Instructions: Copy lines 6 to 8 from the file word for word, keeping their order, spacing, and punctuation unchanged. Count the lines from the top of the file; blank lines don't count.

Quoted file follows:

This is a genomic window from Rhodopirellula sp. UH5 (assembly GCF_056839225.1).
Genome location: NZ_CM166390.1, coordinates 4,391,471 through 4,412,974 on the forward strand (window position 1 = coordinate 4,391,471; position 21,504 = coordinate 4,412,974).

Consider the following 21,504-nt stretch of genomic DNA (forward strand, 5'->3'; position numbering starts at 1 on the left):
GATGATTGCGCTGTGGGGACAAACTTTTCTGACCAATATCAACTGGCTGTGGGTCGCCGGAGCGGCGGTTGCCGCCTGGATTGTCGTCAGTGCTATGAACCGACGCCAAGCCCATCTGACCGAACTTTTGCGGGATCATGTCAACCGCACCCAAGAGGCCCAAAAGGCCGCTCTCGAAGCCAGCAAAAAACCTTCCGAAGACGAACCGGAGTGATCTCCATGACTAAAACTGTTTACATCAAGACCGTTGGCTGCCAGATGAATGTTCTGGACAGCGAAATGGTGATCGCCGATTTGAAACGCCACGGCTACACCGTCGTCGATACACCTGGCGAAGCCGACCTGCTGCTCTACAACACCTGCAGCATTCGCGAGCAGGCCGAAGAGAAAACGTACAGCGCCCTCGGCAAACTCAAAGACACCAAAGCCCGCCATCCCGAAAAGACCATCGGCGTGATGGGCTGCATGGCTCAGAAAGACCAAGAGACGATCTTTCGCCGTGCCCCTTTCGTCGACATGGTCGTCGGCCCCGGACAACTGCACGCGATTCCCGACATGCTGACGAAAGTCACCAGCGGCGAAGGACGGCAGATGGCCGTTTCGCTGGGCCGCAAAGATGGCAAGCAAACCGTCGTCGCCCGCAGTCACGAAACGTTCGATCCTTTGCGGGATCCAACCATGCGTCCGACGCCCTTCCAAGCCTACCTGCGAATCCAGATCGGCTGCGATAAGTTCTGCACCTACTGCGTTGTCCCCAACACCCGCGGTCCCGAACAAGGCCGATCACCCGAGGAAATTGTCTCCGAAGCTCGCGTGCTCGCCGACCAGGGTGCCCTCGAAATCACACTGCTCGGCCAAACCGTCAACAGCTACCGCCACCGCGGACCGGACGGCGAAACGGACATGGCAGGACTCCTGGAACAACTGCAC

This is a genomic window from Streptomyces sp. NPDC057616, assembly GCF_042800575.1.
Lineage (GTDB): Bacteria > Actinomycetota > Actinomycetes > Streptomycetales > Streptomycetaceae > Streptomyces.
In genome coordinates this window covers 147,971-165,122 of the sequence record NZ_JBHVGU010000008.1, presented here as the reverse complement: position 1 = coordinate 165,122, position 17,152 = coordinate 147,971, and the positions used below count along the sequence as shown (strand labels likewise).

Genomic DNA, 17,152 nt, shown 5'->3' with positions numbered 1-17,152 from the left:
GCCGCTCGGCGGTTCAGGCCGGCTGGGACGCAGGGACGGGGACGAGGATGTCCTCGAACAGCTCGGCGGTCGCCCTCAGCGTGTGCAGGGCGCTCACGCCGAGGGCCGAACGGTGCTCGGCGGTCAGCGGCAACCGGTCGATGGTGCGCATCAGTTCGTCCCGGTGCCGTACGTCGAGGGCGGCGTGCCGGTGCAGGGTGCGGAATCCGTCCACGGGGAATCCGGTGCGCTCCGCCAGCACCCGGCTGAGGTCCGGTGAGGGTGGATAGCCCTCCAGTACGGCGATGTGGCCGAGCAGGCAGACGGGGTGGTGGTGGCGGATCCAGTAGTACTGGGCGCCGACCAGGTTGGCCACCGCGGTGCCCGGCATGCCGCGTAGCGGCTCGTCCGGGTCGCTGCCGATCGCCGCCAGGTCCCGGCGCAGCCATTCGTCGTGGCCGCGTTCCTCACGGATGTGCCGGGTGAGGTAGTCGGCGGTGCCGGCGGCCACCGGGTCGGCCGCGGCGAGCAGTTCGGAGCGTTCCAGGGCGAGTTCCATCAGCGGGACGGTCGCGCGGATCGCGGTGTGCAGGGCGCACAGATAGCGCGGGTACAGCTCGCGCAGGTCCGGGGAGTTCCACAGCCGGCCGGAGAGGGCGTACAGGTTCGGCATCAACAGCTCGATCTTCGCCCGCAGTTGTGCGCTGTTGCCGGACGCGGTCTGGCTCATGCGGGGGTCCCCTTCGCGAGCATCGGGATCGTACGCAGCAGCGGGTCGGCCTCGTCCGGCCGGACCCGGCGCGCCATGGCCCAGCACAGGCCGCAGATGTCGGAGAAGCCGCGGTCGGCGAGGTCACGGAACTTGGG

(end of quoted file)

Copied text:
Lineage (GTDB): Bacteria > Actinomycetota > Actinomycetes > Streptomycetales > Streptomycetaceae > Streptomyces.
In genome coordinates this window covers 147,971-165,122 of the sequence record NZ_JBHVGU010000008.1, presented here as the reverse complement: position 1 = coordinate 165,122, position 17,152 = coordinate 147,971, and the positions used below count along the sequence as shown (strand labels likewise).

Genomic DNA, 17,152 nt, shown 5'->3' with positions numbered 1-17,152 from the left: